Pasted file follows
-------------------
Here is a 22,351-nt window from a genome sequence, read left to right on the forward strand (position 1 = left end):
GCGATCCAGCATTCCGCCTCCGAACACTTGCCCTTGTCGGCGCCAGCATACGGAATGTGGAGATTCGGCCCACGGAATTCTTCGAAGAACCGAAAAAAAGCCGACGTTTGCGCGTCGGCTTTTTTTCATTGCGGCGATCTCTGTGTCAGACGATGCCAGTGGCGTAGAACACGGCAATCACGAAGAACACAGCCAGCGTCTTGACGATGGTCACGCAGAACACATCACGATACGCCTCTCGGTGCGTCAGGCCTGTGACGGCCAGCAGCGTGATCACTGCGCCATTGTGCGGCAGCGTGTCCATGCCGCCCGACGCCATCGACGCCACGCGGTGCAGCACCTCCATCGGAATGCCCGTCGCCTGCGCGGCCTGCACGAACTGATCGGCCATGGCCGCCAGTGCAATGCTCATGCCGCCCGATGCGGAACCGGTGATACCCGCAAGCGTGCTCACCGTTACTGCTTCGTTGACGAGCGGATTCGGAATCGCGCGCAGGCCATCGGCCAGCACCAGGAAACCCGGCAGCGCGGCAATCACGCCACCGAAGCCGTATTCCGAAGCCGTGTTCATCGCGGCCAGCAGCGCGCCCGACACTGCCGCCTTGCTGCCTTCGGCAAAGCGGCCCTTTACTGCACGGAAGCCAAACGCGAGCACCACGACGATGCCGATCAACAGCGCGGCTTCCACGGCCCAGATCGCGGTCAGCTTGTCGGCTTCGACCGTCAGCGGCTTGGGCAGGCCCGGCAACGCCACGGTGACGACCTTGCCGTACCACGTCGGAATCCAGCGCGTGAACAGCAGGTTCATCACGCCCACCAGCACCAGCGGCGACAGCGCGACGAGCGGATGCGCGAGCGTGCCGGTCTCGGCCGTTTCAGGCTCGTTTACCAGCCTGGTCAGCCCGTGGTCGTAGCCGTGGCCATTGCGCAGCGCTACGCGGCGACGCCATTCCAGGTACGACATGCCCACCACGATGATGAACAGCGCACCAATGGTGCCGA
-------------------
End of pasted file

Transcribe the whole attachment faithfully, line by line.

Here is a 22,351-nt window from a genome sequence, read left to right on the forward strand (position 1 = left end):
GCGATCCAGCATTCCGCCTCCGAACACTTGCCCTTGTCGGCGCCAGCATACGGAATGTGGAGATTCGGCCCACGGAATTCTTCGAAGAACCGAAAAAAAGCCGACGTTTGCGCGTCGGCTTTTTTTCATTGCGGCGATCTCTGTGTCAGACGATGCCAGTGGCGTAGAACACGGCAATCACGAAGAACACAGCCAGCGTCTTGACGATGGTCACGCAGAACACATCACGATACGCCTCTCGGTGCGTCAGGCCTGTGACGGCCAGCAGCGTGATCACTGCGCCATTGTGCGGCAGCGTGTCCATGCCGCCCGACGCCATCGACGCCACGCGGTGCAGCACCTCCATCGGAATGCCCGTCGCCTGCGCGGCCTGCACGAACTGATCGGCCATGGCCGCCAGTGCAATGCTCATGCCGCCCGATGCGGAACCGGTGATACCCGCAAGCGTGCTCACCGTTACTGCTTCGTTGACGAGCGGATTCGGAATCGCGCGCAGGCCATCGGCCAGCACCAGGAAACCCGGCAGCGCGGCAATCACGCCACCGAAGCCGTATTCCGAAGCCGTGTTCATCGCGGCCAGCAGCGCGCCCGACACTGCCGCCTTGCTGCCTTCGGCAAAGCGGCCCTTTACTGCACGGAAGCCAAACGCGAGCACCACGACGATGCCGATCAACAGCGCGGCTTCCACGGCCCAGATCGCGGTCAGCTTGTCGGCTTCGACCGTCAGCGGCTTGGGCAGGCCCGGCAACGCCACGGTGACGACCTTGCCGTACCACGTCGGAATCCAGCGCGTGAACAGCAGGTTCATCACGCCCACCAGCACCAGCGGCGACAGCGCGACGAGCGGATGCGCGAGCGTGCCGGTCTCGGCCGTTTCAGGCTCGTTTACCAGCCTGGTCAGCCCGTGGTCGTAGCCGTGGCCATTGCGCAGCGCTACGCGGCGACGCCATTCCAGGTACGACATGCCCACCACGATGATGAACAGCGCACCAATGGTGCCGA